"This is a kind of historical joke, because Coetzee has long stressed the ahistorical nature of his work. South Africa received its only other literary Nobel 12 years ago, when the Swedish committee awarded Nadine Gordimer, the doyenne of antiapartheid writers, the prize a year after Nelson Mandela strode triumphantly from prison. But where Gordimer has tended to write directly out of her historical moment and speak (in fiction and in essays) back into it, Coetzee has recoiled from attempts to read his novels through the politics of the time. (When there was talk of turning Waiting for the Barbarians into a movie, he reputedly made it a condition that the film be set outside his homeland so as not to compromise the novel's allegorical placelessness.) He has recoiled, too, from the public demands of the writer-activist. A formidable recluse, he is the most ascetic and cerebral of contemporary writers. Dry wit doesn't get any drier than one South African writer's remark, on hearing that J.M. Coetzee had landed the Nobel: "We can be proud of our homeboy." Coetzee is a homeboy who doesn't hang.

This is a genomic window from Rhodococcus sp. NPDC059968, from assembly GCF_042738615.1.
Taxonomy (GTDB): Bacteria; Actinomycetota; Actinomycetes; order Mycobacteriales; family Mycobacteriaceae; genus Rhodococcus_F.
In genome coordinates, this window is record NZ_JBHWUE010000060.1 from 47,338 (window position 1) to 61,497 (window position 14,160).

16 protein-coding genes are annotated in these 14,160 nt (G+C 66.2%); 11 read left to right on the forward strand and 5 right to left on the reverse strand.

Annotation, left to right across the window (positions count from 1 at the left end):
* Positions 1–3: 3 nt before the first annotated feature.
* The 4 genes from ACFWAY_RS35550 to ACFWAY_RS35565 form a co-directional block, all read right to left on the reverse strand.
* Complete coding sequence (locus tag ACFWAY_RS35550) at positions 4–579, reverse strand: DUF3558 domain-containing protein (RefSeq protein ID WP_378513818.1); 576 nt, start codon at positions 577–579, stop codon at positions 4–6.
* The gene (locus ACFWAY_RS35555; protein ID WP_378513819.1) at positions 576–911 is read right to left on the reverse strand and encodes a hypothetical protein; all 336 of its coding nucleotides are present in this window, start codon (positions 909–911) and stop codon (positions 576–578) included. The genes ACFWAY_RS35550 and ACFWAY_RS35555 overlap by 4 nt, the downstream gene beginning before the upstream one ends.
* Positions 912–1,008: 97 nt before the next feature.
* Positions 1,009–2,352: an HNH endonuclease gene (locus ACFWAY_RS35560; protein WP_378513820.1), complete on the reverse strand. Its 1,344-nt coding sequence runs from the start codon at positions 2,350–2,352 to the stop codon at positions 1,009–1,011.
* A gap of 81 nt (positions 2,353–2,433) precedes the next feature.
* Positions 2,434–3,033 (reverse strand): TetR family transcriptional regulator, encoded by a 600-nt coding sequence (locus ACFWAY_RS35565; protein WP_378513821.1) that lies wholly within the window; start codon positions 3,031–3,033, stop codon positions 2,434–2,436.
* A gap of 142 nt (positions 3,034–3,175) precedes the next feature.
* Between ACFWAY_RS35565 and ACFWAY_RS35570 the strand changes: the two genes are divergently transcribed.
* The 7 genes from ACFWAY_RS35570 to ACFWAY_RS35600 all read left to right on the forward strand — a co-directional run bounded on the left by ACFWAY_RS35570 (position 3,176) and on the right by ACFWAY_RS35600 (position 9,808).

"Set in an outpost of empire lorded over by the Third Bureau, Waiting for the Barbarians explores the political expediency of the idea of an Enemy. We witness the imperial forces, emboldened by technological hubris, set out to crush the barbarians in the name of saving civilization. Coetzee understands the brittle macho posturing, the deceits and self-deceits that mangle crusades against evil and end up fomenting enemies in the name of crushing them. The military commander ultimately accuses and tortures the novel's narrator, a liberal magistrate, for consorting with the enemy. The magistrate has already been rendered ethically impotent by his own swirling fears and by empire's call for solidarity."
--Rob Nixon, on the Slate Magazine website.